In My Words: My experience with self-diagnosing after having cancer

In My Words: My experience with self-diagnosing after having cancer

The first time I went to an OB/GYN, she referred me to a psychiatrist.

Yes, you read that correctly. 

When I was 17 and a senior in high school, I found out I had Stage 2 Papillary Thyroid Cancer. About 13 tumors were removed from my lymph nodes and I had a total thyroidectomy. Beyond that, I’ve always just had health issues, chronic and not. Scoliosis, OCD, anorexia, chronic BV, endometriosis, strep, pneumonia, burst eardrum... 

As a result of all of those things — and from being used to hearing my worst case scenario from my doctors — I became a major hypochondriac. (I guess that’s to be expected though, right?) 

It was at its worst when I was going to the gynecologist for the first time. We’re talking about a full-blown anxiety attack in the waiting room. I couldn’t stop crying. See, my dad is BRCA1 positive. For those of you who don’t know, BRCA1 is a breast cancer gene. In women that have it, they have a 45-85% chance of getting breast cancer and 10-46% of ovarian cancer. The odds are a lot higher than someone who does not have the gene. 

So I was at the gynecologist to talk about BRCA1 and the chronic pain that I would get around my period. My mind was thinking the worst: what if I have an ovarian cyst? Or another tumor? What if I'm BRCA1 positive and I have a different type of cancer now? 

Once the doctor came in, we talked about my medical history. Usually, I’m pretty stoic and matter-of-fact when it comes to talking about my past medical issues, but when I was talking to her, I just started crying. After she looked around at my vagina, she (to my shock) said, “A lot of kids get cancer. Kids younger than you. You do not have an ovarian cyst. I’m not going to give you an ultrasound.”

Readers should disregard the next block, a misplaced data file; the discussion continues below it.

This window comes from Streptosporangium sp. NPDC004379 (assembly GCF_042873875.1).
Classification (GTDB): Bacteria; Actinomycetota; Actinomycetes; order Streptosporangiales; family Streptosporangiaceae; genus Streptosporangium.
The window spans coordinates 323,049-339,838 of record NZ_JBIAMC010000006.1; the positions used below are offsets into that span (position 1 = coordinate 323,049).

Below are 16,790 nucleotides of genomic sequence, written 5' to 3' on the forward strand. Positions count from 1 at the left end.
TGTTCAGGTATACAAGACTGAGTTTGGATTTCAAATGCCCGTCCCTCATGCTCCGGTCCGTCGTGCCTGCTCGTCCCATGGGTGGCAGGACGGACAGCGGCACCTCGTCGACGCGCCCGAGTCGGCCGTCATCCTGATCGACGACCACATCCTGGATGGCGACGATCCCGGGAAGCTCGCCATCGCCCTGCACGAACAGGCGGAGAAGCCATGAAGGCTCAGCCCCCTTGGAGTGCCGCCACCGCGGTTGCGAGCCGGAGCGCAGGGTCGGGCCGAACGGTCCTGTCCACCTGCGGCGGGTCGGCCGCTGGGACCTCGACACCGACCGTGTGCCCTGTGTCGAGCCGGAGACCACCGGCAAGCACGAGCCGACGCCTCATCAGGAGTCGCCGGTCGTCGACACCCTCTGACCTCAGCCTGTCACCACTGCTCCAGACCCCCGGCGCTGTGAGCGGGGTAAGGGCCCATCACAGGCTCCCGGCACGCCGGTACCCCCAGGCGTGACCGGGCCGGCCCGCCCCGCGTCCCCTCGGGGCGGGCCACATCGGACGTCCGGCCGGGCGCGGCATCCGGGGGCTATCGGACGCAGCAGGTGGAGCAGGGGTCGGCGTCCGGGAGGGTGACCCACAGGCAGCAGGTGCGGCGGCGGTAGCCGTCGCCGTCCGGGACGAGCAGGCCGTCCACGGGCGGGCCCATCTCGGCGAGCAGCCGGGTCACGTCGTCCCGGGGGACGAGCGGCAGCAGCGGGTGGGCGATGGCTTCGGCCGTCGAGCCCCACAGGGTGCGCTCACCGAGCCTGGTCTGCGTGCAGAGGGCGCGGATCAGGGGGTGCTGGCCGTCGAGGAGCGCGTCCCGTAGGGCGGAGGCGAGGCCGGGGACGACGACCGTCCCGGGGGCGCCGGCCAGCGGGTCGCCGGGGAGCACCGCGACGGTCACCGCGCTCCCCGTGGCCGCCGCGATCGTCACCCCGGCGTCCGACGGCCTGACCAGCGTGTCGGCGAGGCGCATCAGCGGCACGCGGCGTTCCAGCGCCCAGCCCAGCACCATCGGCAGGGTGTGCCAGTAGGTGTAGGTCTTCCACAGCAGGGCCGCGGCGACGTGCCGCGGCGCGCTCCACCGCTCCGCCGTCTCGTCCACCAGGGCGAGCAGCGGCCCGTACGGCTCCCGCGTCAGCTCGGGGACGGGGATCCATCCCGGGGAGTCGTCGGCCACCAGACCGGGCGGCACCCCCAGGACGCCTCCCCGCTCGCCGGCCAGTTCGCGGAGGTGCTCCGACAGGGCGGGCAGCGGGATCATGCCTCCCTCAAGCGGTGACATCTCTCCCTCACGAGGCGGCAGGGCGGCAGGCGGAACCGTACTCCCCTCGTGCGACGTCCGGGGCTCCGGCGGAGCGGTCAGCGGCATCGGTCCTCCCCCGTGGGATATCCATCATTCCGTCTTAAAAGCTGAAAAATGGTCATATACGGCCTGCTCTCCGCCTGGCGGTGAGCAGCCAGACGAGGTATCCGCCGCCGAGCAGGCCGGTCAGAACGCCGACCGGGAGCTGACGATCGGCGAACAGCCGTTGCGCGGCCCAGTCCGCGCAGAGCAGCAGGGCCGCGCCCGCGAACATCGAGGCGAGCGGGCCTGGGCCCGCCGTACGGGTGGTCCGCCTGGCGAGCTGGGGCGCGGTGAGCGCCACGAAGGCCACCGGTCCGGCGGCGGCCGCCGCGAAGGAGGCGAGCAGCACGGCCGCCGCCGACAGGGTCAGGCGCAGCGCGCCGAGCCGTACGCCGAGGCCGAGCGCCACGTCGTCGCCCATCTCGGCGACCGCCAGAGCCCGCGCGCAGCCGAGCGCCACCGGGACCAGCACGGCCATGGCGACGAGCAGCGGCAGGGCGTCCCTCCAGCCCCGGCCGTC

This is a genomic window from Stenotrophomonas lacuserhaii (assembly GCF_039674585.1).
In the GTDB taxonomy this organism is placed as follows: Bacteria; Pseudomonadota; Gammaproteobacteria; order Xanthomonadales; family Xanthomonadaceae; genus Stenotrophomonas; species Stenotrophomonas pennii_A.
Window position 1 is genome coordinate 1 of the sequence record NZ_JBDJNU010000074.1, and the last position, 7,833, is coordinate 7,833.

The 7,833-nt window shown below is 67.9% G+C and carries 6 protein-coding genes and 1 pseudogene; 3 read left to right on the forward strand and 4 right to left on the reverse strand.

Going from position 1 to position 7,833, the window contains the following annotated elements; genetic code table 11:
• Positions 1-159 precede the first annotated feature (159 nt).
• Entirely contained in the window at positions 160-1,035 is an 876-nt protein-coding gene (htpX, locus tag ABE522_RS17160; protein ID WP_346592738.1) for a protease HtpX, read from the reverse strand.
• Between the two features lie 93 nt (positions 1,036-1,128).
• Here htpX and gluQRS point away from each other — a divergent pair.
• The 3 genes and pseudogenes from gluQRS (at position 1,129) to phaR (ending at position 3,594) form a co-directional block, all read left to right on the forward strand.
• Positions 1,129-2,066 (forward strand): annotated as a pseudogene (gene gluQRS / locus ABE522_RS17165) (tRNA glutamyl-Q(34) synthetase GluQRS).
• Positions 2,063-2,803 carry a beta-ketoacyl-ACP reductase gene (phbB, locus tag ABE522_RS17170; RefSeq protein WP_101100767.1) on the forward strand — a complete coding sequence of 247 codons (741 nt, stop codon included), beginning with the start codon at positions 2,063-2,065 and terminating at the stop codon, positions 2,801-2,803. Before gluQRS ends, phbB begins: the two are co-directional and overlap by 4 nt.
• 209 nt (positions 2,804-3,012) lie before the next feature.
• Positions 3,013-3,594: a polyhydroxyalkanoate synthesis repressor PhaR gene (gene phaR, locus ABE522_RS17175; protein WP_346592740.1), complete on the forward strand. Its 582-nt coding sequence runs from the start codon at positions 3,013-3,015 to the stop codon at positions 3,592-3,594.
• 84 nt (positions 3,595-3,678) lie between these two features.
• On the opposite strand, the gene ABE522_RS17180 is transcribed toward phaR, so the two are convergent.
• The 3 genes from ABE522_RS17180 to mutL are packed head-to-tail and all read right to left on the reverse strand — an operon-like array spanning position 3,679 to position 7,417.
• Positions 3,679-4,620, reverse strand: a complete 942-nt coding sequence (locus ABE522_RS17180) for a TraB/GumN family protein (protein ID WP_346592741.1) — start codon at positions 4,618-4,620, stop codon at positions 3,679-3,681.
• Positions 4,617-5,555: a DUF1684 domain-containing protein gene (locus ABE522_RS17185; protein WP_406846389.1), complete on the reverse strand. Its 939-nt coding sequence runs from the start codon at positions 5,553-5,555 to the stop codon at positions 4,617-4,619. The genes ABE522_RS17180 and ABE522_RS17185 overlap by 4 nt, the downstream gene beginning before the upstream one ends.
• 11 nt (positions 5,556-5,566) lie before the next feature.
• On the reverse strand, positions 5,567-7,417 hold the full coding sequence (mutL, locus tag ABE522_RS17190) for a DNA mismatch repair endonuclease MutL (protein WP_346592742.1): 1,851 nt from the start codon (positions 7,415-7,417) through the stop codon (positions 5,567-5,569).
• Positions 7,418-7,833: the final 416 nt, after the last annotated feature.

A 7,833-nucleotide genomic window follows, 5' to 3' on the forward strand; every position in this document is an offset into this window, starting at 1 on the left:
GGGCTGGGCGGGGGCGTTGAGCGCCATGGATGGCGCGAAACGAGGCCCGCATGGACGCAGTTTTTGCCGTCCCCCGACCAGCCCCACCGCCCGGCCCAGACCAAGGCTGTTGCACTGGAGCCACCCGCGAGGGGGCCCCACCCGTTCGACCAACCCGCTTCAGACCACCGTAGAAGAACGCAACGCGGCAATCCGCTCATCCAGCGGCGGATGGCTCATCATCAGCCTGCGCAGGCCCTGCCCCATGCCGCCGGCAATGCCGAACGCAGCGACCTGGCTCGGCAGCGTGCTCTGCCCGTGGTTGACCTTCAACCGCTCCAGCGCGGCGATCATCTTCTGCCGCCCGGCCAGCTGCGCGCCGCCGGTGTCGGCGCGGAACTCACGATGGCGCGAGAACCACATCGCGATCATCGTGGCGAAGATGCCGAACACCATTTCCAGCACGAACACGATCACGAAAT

She proceeded to write down a number on a sticky note and told me she would recommend that I make an appointment for anxiety medication. She handed me the psychiatrist’s information and left the room. I sat there, half naked, in disbelief. 

I have a new gyno now, and she’s awesome. She gave me an ultrasound when I talked about my concerns and listened to me thoroughly. I was diagnosed with endometriosis and prescribed birth control to help with the pain. 

I understand that with my first gyno, I was being dramatic and her job was not to be my therapist. BUT my issues are that (1) she did not address the abdominal pain I was having and (2) she acted like I was crazy and stupid for feeling scared. As anxious and dramatic as I was, there was something wrong with my body and she did not address it.

The unfortunate fact is that, even with female doctors, women are much less likely to be heard when they see a physician. Their pain is less likely to be believed and their more likely to be dismissed than if we were men. Especially when we’re being emotional, as was in my case. 

The biggest lesson in all of this is that I learned how to advocate for myself. And it’s the core piece of advice that I tell other women when talking about health issues. It’s scary to think about confronting your doctor about being rude or dismissive but at the end of the day, no one knows your body like you do. Listen to your intuition — if you feel like something is truly wrong, voice those feelings to your doctor. If your doctor chooses to ignore the problem or dismisses your concerns, keep voicing how you feel or find a new doctor who will address your needs. Tips for self-advocacy and how to be direct at the doctor’s office: